Conventional benchmarking studies are ineffective on most projects. They can’t account for the high variety of functions and space types that drive the building’s outcomes. Conventional benchmarking only works when there are near-identical, near-by, recent whole-building comparables. In most cases these studies are broad, dollar per square foot measures of a few major building elements. These studies lack reliability, are easily tampered with, and give a false sense of accuracy and precision.
Catalyst equips users with impartial benchmarking. This process is key to more reliably predicting and steering to more certain and known outcomes. Catalyst benchmarking is considered “high definition” because of the many predicted-to-actual data points that is assesses. These data points are in four groups: program, concept design, completed design, and completed cost. This video shows how the benchmarking function works in Catalyst.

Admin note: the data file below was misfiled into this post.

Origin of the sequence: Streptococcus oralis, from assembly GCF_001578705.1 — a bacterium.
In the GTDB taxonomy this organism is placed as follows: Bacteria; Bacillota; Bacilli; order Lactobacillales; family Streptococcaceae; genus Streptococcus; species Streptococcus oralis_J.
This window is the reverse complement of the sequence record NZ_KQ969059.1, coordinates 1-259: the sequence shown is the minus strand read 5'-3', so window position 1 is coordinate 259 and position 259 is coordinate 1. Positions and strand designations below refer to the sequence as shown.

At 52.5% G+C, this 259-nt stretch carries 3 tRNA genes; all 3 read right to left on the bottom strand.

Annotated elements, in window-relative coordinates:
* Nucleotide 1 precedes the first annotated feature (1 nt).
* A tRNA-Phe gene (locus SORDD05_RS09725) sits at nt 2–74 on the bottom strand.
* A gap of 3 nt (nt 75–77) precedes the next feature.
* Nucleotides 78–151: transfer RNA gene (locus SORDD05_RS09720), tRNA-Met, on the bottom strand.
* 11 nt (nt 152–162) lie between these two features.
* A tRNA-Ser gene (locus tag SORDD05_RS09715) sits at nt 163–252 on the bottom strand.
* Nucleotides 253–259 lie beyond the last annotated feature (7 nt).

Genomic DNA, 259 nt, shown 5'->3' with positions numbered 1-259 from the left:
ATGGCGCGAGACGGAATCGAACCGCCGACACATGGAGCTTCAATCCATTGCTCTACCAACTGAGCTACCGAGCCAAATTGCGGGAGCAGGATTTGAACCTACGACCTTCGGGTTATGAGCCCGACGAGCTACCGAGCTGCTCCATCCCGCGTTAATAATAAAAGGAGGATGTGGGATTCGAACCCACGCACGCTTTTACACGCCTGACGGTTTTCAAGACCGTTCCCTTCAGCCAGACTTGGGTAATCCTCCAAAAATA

All Catalyst users can start with a predictive model “Baseline” or “market average and range”. As shown in Figure 1, these results have a wide range of variation. By contrast, users can run additional models to more precise benchmark predictions based on their own real world project experiences.
Although the benchmarked projects may include a number of like functions (operating room, patient beds, etc.), the mix of these and other functions and other variables will can vary significantly. Simple square foot prorating will produce distorted results – both by function and system.
Figure 2, for example, examines both the design proportions as well as the unit costs at a system element level. These are all normalized to the same year and location as the proposed project. The large difference in the exterior wall and window system design ratios and systems costs would not be understood, for example, using traditional benchmarking.
Figure 2 – Benchmark Comparison – Exterior Wall and Window Metrics
To learn more about Baseline and Benchmark capabilities, please visit Basis of Results page.